I could have made some decent money betting on the political markets that – just for this reason that the CFSG doesn’t care one way or another about pot and will let his subordinates do whatever they like – that there was no way he would win Colorado due to the uncertainty. I could have even hedged my bet to bet on him to win the presidency but lose colorado – which he did – and would have only lost serious money if he had won colorado and lost the presidency which seems weirdly impossible in light of this current discussion.

But yeah, a vast majority of the electorate across America support legalized pot. Enforcement has no upside and much downside if seriously pursued.

Was everyone freed from prison? Their convictions expunged?

I have no recent first hand experience, but I think it’s pretty much varying combinations of business-as-usual/wait-and-see here in California.

People who are so certain about the federal law will refer you to Gonzales v. Raich where the SCOTUS points out to you why the feds do have that power.

Spectre: I don’t think it’s “business as usual” in CA since recreational pot has only been legal for a few days.

Could someone explain to a non-American what’s going on here? I thought that states were sovereign when it came to their own internal laws. How can the federal government overrule a state law which does not concern other states and, presumably, is not unconstitutional? What is the federal justification for interfering in state business and arresting citizens who are abiding by the laws of that state?

I know how these things usually go.

You’re splitting hairs. The tax-stamp strategy was common in the early history of drug prohibition, stemming from legislative doubt about the constitutionality of banning a drug outright. This informed how the 1914 Harrison Narcotics Act–which hadn’t mentioned cannabis–was framed, and a similar mindset still held when the Marihuana Tax Act Of 1937 was written. In effect, the MTA was a prohibtion law de facto, even if it was only a tax law de jure. You were free to use, possess, and deal in marijuana as long as you paid the tax and got your stamp…if you could only get a stamp, because they weren’t available. In the 1970 case, it was declared unconstitutional as it was impossible to apply for a marijuana tax stamp when the drug was outlawed by every one of the fifty states. Yet, in my opinion, that had been the idea all along–it was a way of prohibiting something without calling it prohibition.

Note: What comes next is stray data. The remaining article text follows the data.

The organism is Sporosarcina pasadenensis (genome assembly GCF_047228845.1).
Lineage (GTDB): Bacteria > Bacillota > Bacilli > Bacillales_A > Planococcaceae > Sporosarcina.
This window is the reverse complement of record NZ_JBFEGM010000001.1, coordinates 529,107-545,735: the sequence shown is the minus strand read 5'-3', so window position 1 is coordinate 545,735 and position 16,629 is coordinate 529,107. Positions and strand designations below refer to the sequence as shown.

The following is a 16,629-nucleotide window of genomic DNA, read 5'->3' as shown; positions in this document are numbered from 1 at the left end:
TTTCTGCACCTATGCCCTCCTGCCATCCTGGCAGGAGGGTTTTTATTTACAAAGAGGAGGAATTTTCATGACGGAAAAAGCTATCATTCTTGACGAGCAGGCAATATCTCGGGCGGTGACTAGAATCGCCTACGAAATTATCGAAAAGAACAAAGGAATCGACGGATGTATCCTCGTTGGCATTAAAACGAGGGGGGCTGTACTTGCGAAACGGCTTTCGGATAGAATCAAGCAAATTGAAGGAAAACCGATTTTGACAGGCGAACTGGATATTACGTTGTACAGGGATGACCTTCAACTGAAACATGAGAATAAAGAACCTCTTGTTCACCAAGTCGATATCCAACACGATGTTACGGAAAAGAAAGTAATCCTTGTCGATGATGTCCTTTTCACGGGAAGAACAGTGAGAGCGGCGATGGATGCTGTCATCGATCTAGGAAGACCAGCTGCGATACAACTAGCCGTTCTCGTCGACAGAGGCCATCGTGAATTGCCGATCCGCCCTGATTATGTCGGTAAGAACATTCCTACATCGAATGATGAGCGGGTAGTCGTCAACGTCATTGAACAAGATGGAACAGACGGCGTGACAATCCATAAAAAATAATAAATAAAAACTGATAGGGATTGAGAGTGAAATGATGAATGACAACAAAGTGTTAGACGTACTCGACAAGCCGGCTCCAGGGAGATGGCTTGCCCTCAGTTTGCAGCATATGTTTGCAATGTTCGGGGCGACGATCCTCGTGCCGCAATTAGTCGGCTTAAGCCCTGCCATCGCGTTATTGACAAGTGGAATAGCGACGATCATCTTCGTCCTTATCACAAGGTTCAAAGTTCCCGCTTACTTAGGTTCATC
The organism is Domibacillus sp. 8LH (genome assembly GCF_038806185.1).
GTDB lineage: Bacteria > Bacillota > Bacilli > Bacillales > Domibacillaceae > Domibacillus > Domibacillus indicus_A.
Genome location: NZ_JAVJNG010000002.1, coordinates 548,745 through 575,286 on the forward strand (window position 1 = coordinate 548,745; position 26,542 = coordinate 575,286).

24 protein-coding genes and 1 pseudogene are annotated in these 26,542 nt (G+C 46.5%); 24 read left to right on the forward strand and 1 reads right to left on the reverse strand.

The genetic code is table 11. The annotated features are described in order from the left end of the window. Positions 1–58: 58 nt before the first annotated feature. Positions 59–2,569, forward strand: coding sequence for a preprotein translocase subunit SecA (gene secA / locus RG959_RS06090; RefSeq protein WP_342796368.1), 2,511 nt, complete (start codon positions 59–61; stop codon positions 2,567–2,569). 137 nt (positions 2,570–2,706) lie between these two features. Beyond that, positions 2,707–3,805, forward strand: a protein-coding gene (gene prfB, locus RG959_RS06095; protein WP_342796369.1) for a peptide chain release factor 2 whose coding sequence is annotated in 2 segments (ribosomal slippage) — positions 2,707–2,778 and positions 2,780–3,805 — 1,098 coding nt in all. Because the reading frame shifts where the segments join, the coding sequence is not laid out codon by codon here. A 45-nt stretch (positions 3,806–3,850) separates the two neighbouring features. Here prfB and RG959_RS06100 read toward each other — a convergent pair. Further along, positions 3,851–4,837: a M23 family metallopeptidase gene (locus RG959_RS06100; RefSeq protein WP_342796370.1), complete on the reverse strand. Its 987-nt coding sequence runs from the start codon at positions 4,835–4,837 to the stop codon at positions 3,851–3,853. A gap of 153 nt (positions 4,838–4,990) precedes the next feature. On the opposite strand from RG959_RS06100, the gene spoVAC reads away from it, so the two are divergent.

I just gave the link in the post prior. It’s the commerce clause, that has been used for decades to let the feds do almost anything they want.

The US Attorney for Colorado has said there will be no change in the rules under his watch. So unless he is removed from office and replaced, any DEA busts in Colorado will be met with dropped charges.